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Samuel Bailey

Summary of Rampart Scandal
https://www.law.umich.edu/special/exoneration/PublishingImages/Los_Angeles_County.png
Samuel Bailey was one of approximately 170 men and women wrongfully convicted because of misconduct in the Los Angeles Police Department’s Rampart scandal.

Los Angeles Police Officer Rafael Perez arrested Bailey on August 23, 1996 after police raided a party because they said a man wanted for murder was going to be in attendance. According to the arrest report and Perez’s testimony at a preliminary hearing, Bailey was stopped outside the party and Perez saw him discard a revolver. Bailey, who was then 32 years old, was charged with possession of a firearm by a convicted felon. He pled guilty in Los Angeles County Superior Court on September 24, 1996 and received a sentence of 32 months in prison.

On August 17, 1998, Perez was charged with theft, possession of cocaine, and forgery. The jury deadlocked at his trial (with a majority voting for conviction) in December 1998. Police investigated further, and additional charges were filed against Perez. Just before his retrial on September 8, 1999, Perez pled guilty to eight drug charges and struck a deal with prosecutors. In exchange for a sentence of no more than five years in prison, he would cooperate with an investigation into the Rampart operations and the misconduct committed by himself and other officers.

In Bailey’s case, Perez said he never saw Bailey in possession of the weapon. A confidential informant had told officers there was a sawed-off shotgun inside the house, Perez said. As he told investigators on October 1, 1999, “So, we knew that shotgun was there before we even went to the location. It [the arrest report] describes me and when we arrived at the location, observing Mr. Samuel Bailey out in front. He put his hand on his waistband, as we arrived. We told him to stop. And he turned around and started to walk away. As he walked away, we could see with his right hand he drops a revolver. And then, he complies with the rest of the commands. And he's taken into custody. All that was fabricated. That weapon was recovered inside the house somewhere.”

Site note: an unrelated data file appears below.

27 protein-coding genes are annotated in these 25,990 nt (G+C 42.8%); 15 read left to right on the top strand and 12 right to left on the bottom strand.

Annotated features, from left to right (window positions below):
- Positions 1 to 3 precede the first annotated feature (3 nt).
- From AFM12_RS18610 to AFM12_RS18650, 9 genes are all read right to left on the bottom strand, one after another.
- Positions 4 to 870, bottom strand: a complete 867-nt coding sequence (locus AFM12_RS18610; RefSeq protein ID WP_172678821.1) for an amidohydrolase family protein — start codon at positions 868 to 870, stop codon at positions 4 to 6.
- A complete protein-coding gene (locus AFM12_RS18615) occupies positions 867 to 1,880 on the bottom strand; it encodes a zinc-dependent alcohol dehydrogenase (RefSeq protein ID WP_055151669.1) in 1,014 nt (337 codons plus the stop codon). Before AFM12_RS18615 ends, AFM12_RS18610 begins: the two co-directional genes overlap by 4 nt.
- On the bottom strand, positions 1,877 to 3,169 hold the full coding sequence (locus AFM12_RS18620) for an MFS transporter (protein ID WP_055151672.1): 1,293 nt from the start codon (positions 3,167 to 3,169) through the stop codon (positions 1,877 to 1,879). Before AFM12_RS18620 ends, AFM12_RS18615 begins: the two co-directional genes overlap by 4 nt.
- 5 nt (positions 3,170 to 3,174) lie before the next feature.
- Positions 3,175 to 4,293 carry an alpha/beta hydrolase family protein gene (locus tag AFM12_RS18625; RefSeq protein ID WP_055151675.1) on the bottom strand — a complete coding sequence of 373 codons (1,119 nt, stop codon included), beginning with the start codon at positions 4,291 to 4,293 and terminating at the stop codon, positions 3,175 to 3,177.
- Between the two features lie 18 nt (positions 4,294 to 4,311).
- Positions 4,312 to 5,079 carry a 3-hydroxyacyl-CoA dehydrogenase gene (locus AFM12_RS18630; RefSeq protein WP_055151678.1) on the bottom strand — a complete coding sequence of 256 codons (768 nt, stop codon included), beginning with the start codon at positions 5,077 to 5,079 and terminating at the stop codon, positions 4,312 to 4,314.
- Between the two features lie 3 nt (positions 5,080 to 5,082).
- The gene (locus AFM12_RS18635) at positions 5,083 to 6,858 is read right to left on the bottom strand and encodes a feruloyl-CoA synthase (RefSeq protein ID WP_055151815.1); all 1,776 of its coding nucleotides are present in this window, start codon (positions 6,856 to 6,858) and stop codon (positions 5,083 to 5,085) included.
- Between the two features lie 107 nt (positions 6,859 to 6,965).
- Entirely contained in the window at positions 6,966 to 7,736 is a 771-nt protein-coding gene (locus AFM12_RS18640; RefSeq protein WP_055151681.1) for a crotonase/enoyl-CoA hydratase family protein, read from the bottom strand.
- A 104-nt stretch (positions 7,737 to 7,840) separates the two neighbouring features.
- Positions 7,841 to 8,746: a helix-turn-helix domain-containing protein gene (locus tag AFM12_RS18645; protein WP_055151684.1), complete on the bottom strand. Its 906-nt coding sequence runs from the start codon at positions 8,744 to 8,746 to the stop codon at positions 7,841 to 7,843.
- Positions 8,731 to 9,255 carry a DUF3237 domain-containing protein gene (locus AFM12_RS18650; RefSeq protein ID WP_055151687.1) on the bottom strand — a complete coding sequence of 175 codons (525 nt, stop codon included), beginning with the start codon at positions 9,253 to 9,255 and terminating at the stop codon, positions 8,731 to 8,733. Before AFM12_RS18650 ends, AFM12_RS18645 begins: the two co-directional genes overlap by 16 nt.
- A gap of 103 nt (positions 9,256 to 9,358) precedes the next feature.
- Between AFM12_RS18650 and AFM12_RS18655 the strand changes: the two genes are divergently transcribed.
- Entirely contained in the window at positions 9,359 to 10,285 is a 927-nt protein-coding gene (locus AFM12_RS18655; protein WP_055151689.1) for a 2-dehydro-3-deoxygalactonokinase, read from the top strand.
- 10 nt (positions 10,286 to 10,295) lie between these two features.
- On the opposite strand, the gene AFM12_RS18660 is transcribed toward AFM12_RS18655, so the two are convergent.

Perez said that he had wanted to arrest Bailey because he had heard from an informant that Bailey was planning an attack on Perez.

The Los Angeles County District Attorney’s Office filed a petition for a writ of habeas corpus on November 30, 1999. It was granted that day and Bailey was released from prison. In its motion, the DA’s office said it had concluded that “perjury may have been committed at the preliminary hearing and that the judgment of conviction” should be overturned. Separately, Otto Castillo was also wrongfully convicted on a weapons charge based on Perez’s perjury in this case. He was shot to death on May 8, 1999, prior to any court action. Roy Montes, who was at the same party, was also exonerated.

Bailey later filed a civil-rights lawsuit against the officers, the Los Angeles Police Department and others. He settled for an undisclosed amount.

– Ken Otterbourg

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Posting Date: 12/11/2020
Last Updated: 12/11/2020
State:California
County:Los Angeles
Most Serious Crime:Weapon Possession or Sale
Additional Convictions:
Reported Crime Date:1996
Convicted:1996
Exonerated:1999
Sentence:2 years and 8 months
Race/Ethnicity:Don't Know
Sex:Male
Age at the date of reported crime:32
Contributing Factors:Perjury or False Accusation, Official Misconduct
Did DNA evidence contribute to the exoneration?:No